The public is invited to a community conversation on resiliency hosted by Linn County and the City of Cedar Rapids on September 1 at 6 p.m. at CSPS Hall (1103 3rd Street SE, Cedar Rapids).
This event will include a panel discussion on community resiliency and how local leaders are working to improve local disaster recovery capabilities just as this community and other parts of Iowa marked the two-year anniversary of the August 10, 2020 derecho. September is also National Preparedness Month and lends itself to discuss both disaster preparedness and resiliency.
The event will include a panel discussion and a moderated Q&A with the audience.
Community Conversation Details
When: Thursday, September 1, 2022 at 6 p.m.
Where: CSPS Hall, 1103 3rd Street SE, Cedar Rapids
- Tam Marcus, Linn County Sustainability Director
- Greg Smith, Cedar Rapids Fire Chief
- Ashley Balius, Linn County Community Outreach & Assistance Director
- J’Nae Peterman, Director of Housing Services at Waypoint
- Nafi Lamidi, Data and Impact Analyst with RefugeeRISE AmeriCorps
Community Resilience Project: Improving Disaster Recover Capabilities Final Report
On August 3, 2022, Linn County and the City of Cedar Rapids released the final report for the Community Resilience Project: Improving Disaster Recover Capabilities facilitated and authored by Collective Clarity. The Community Recovery Project was conceived by Linn County and Cedar Rapids leaders in an effort to capture critical learning from the August 10, 2020 derecho and grow the capabilities of Linn County communities and organizations to collaborate effectively during the recovery phase of a disaster. This project was a countywide effort that included collaboration with surrounding jurisdictions and service providers, stakeholder interviews, a literature review, facilitated assessments, focused work groups, and a final review of observations and recommendations between December 2020 and October 2021.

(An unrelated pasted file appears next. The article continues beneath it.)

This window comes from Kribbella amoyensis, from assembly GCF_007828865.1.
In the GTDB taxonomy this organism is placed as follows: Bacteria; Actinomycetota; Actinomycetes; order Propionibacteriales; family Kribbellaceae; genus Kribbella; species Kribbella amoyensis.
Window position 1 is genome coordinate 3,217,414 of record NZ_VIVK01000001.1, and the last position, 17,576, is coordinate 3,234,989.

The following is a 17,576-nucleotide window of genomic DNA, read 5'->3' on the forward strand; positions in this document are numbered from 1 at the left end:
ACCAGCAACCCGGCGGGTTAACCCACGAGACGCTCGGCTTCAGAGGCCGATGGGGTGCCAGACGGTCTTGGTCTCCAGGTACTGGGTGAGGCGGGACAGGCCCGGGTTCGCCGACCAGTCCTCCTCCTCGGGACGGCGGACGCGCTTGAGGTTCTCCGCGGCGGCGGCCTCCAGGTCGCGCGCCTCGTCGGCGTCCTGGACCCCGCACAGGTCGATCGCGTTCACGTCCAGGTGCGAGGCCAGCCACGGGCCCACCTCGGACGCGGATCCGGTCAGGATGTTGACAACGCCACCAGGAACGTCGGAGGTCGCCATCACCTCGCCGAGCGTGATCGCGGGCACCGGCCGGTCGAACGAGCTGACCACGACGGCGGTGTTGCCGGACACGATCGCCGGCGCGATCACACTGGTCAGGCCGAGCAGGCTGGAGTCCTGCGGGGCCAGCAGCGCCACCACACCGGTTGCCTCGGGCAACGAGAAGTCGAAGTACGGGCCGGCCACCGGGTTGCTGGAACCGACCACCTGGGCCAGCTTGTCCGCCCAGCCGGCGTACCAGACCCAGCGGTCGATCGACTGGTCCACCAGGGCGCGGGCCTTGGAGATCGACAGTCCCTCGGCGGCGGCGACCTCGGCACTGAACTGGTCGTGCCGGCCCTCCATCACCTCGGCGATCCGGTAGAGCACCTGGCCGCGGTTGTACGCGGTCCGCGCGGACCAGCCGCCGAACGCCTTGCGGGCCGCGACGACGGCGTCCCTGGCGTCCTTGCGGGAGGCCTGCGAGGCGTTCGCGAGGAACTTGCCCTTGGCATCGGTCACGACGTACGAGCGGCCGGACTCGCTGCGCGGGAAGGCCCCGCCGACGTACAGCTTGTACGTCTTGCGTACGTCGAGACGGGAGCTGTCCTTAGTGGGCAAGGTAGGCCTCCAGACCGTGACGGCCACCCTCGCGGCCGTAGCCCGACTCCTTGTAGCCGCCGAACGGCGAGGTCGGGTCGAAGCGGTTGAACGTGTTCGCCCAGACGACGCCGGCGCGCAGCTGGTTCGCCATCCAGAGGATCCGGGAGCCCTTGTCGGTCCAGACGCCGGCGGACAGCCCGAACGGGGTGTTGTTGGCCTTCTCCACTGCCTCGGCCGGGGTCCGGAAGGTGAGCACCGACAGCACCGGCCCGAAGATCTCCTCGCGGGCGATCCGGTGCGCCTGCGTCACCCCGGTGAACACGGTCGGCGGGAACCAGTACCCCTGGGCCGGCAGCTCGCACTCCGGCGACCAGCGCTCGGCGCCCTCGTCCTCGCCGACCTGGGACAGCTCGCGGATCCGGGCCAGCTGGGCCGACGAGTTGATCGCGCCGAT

The report notes that one of the most significant barriers to effective pre-planning and recovery strategies is the limited bandwidth of staff across jurisdictions and institutions and the need to address the tensions and limitations inherent in multiple accountabilities.
“The 2020 Derecho was a complex, multi-jurisdictional event, exacerbated by the COVID 19 pandemic, that highlighted the need for new capabilities and more robust communication and information sharing. Strong networked partnerships extending beyond response into recovery were also identified as a need. Events tested and stretched capabilities not previously required at this scope and intensity,” the report states.
Resiliency Report Recommendations
The resiliency report includes the following recommendations:
- Create a non-partisan position for planning and coordination to help all entities overcome limited bandwidth in disaster recovery
- Leverage shared resources and opportunities through pre-disaster recovery planning
- Better utilize existing assets by integrating plans, data, toolkits, business community, and subject matter experts
- Lessen the impacts of disaster on the recovery agencies by having a shared recovery “roadmap” with agreed upon roles and tasks
- Create a planning practice that defines roles, responsibilities, and processes prior to disaster events, including joint planning and training
- Build and strengthen connections/partnerships
- Enhance communication and information sharing
The full report is available on both the Linn County and City of Cedar Rapids websites.